And that brings me to one of my favorite plugins - Andrea. Andrea is a film simulation plugin developed by Sean Puckett for both Black & White and Color films. If you’re familiar with Bibble 4 then you’d have known Andrea by its former name - Andy. What this plugin does is simulate “the exposure of film in a camera, plus optionally a second exposure of film in a darkroom.” Andrea is really the best tool you can find anywhere for creating B&W images. Well, at least I think it is. ;-) If you were a film shooter and had a favorite film or paper then you might find it in Andrea. The free version, which is actually included with Bibble 5, includes a number films and papers while the Pro version includes dozens more.

Thursday, March 11, 2010

Brief Update from Bibble Labs....

Thanks to Dave, for setting this blog up! We've been really busy around here, as we usually are, but I'd like to take a quick moment to provide a quick update on the latest happenings around the Labs...

Bibble 5.0.3 will be released within the hour to our forums, which adds support for Canon's new 550D (also known as the EOS Rebel T2i or Kiss X4) and Olympus's new E-PL1. Both of these are very interesting cameras: Canon's new consumer dSLR with 1080p video and an 18 megapixel sensor that seems quite a bit like the 7D, and Olympus adds another Micro Four Thirds body, also aimed at consumers. Those Micro Four Thirds cameras are mighty tempting....

Anyway, I believe we are the first workflow application to add support for either of these cameras, and we at the Labs are thrilled to be able to get back in the habit of providing rapid support for new cameras. This is the third update to Bibble 5 since we launched right at the end of 2009, and we've added support for 30 new camera RAW formats in those 10 weeks!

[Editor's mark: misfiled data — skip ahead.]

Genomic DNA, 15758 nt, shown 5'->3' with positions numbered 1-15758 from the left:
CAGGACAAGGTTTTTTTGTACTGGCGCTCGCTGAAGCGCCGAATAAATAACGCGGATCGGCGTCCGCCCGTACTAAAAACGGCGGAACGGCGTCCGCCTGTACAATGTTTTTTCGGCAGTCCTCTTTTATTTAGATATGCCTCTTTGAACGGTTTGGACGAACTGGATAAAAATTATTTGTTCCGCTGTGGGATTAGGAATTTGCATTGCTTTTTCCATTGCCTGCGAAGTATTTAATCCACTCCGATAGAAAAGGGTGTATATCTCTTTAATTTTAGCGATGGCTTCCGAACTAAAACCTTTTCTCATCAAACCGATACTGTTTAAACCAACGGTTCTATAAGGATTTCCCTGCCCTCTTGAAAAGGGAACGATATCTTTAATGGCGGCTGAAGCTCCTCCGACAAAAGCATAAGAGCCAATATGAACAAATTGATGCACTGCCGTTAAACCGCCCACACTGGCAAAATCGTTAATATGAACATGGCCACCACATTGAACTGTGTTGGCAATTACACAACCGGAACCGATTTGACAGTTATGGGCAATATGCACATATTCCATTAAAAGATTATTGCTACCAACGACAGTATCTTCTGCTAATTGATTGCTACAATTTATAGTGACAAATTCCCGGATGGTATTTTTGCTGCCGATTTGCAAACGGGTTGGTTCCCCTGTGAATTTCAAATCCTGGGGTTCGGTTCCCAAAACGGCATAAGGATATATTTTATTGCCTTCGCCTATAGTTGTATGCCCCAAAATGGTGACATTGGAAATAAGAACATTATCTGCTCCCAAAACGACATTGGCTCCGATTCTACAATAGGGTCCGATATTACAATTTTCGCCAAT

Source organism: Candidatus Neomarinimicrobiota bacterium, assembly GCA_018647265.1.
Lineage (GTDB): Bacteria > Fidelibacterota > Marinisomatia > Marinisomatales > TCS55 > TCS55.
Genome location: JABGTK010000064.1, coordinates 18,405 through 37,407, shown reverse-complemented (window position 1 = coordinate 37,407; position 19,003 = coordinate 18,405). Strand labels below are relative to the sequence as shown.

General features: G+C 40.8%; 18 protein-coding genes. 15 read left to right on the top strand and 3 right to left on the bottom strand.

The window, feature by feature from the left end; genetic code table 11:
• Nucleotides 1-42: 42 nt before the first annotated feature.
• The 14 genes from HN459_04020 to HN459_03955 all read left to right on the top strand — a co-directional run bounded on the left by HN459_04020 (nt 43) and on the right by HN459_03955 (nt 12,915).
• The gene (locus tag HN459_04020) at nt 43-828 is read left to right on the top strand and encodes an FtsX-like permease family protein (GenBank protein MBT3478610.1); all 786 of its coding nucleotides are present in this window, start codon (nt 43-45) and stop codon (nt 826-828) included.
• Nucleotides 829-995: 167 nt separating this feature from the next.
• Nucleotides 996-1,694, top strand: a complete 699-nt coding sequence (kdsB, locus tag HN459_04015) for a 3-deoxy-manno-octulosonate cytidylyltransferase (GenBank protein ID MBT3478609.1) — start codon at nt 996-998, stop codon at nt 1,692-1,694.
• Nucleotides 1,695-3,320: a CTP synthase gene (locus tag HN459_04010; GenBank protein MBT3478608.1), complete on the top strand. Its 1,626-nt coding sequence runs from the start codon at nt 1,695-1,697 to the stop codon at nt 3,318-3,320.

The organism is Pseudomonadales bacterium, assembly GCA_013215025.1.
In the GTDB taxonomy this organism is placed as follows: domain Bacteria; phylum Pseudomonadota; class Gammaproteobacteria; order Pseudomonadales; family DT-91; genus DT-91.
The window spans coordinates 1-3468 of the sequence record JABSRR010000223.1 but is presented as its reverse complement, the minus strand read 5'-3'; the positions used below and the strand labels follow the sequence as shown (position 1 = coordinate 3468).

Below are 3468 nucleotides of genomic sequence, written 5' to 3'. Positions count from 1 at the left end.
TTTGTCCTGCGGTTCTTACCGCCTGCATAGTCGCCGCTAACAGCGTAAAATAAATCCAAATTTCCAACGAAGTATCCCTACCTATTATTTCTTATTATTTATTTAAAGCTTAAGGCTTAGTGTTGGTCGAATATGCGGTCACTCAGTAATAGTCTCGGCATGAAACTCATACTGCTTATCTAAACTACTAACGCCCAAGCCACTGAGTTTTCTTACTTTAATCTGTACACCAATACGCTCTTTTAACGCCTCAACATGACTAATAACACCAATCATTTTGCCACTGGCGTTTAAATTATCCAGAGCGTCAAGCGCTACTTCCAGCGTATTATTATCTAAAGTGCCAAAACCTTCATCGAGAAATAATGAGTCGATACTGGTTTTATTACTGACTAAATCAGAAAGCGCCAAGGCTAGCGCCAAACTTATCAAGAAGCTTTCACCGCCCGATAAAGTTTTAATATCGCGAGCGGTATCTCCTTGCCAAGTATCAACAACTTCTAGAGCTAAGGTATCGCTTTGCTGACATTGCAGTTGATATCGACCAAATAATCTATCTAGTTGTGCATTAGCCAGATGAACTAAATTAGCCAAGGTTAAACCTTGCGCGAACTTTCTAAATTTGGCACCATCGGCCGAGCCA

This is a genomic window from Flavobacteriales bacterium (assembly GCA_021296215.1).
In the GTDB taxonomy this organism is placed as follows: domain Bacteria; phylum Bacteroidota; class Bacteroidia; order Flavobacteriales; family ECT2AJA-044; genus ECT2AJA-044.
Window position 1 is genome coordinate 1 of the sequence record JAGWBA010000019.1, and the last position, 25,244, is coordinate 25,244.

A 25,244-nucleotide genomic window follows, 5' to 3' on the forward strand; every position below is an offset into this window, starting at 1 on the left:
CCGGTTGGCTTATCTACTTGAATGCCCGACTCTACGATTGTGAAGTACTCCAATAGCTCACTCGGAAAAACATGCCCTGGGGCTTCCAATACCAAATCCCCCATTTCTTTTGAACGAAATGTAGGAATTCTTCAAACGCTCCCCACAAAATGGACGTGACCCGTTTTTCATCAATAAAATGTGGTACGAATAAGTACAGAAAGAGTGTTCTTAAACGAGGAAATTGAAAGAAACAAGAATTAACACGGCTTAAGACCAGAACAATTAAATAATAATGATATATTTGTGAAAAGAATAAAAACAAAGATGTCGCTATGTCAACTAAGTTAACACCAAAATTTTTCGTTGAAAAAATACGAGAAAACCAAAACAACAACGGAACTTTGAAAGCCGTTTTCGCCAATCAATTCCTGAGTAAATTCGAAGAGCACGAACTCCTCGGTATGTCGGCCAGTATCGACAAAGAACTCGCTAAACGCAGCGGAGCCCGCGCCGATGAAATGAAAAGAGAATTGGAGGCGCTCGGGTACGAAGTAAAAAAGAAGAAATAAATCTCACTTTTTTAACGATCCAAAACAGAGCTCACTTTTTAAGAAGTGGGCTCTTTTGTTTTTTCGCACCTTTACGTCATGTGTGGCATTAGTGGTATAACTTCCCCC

We've also made great progress with 5.1 - this will be the most major upgrade for Bibble 5 yet. We're working with the fine folks at Athentech to implement and tune Perfectly Clear for Bibble 5, and Web Gallery output is back. These galleries are fairly simple, slightly upgraded from what Bibble 4 offered. Major upgrades to the plugin SDK are also evolving quickly: this will provide even more capabilities to our plugin developers so they can continue to expand on the functionality of Bibble 5.

... OK, that's enough for now..
Cheers, Jeff


The Bibble 5.0.3 update and a list of changes can be found at the following links:

Bibble Downloads
Bibble 5 Change Log

Wednesday, March 10, 2010

Welcome to the Bibble Blog

I’d just like to welcome everyone to the semi-official Bibble Blog. Why is it “semi-official” you ask? Well, mainly because not everything that you see here will be coming directly from us at Bibble Labs. We’ve enlisted some of our power users that are active in the community to help out with things here. So you’ll be hearing from both us at the labs about the things that we’re doing (as we have time) as well as from members of the Bibble community.

I hope that this will become a valuable resource for all users of Bibble 5. We want to show you how to take full advantage of all the features that Bibble offers so that you can get the most out of your images and do so as quickly as possible. Please feel free to share what you’ve learned about Bibble and let us know how you’re using it. If you’ve made you’re own tutorials or videos then feel free to let us know about them and we might feature them here on the blog.

Thanks for the continued support and happy Bibbling!